Outgoing Tufts Medical Center CEO Ellen Zane
Last week at the state cost-trend hearings, outgoing Tufts Medical Center CEO Ellen Zane proposed a radical idea: a “common fee schedule across all health plans.” We asked her to expand on it, and she does so below, clearly and with some deliciously frank turns of phrase, such as: “There should be no more special deals outside of the base fee schedule, which I have always described as ‘bags of cash’ funneled through to hand-picked providers through various schemes.”
The hearings on providers, payers and costs last week were enlightening for what they showed about the attitudes of different participants in the market. Overall, I think providers showed they are willing to lead major changes in how they provide care and how they are paid for it.
I would like to see a similar willingness to change on the part of insurers, and in my testimony at the hearing I briefly touched on what I think some of those changes should be. I believe these changes could eliminate millions of dollars in administrative costs. If all insurers could agree to – or were required to – apply one set of rules to the way they pay providers, we would have millions more available for patient care or reducing premiums.
Let’s start by examining the premise that insurance companies always put forward: that only 10 percent of the health care dollar goes to administrative costs. That only looks at insurers’ administrative costs – it ignores the millions upon millions that providers pay to interpret the myriad insurance rules that determine how much we are paid for each service.
Imagine a sport in which players were expected to adapt to a totally different rulebook every time they played in a different stadium – and that over the course of a season they played in tens, if not hundreds, of different stadiums. On top of that, imagine the referees are entitled to change the rules in the middle of a game. That’s what it’s like for providers trying to interpret how to bill insurers. To keep up with all this takes football fields of billing folks (just to extend the sports analogy) at my hospital, and at every other hospital in the state.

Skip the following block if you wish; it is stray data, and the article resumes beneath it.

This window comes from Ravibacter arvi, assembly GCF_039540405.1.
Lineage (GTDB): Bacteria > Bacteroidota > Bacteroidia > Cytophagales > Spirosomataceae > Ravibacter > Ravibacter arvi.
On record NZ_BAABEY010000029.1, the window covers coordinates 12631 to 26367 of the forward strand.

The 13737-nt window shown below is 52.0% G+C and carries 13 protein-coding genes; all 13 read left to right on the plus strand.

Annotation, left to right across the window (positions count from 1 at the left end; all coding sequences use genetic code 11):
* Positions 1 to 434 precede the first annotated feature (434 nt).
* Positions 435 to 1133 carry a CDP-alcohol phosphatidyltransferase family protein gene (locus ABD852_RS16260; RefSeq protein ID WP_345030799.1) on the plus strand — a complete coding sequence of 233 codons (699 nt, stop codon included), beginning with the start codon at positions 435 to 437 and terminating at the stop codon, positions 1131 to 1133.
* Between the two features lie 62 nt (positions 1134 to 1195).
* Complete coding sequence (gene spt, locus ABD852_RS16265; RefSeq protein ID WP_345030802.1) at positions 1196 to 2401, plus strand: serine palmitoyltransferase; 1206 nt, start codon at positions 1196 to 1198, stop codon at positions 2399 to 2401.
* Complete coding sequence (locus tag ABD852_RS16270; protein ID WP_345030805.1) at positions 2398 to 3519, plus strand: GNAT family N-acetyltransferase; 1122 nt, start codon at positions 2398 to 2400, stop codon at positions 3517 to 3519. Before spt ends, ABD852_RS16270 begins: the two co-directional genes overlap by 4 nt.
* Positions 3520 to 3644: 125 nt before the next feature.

So how do we create a more level playing field? First of all, I proposed the establishment of a base fee schedule for all of the many services provided by doctors and hospitals. Continue reading
Outgoing Tufts Medical Center chief Ellen Zane proposed this intriguing idea yesterday for a potential fix to the huge variation in prices between hospitals, one of the drivers of ever-rising health costs:
“I fundamentally beieve a real fix in this market is to have a common fee schedule across all health plans. Not that we’re all rate- setting. We’re not talking about intense rate-setting. But that fee schedule should be moderated with inflators in private negotiations, not state-run negotiations, private negotiations.
So perhaps the hand of the state could come in and develop a foundation that’s transparent, that we all know the basis of, that isn’t different from health plan to health plan. And then in our private negotiations [we talk about reasons to raise prices from baseline] — whether it’s the fact hat we have a high Medicaid population or a high case mix or a teaching mission — all of which are legitimate variations in price.
So rather than talking about what’s fair and not fair, we ought to do it more scientifically, and we ought to do it more transparently, so that we have a common understanding that’s irrefutable and then we inflate it based on who we are, what our quality is, what our mission is and so forth. And there’s been a resistance to even thinking about that and I frankly don’t know why.”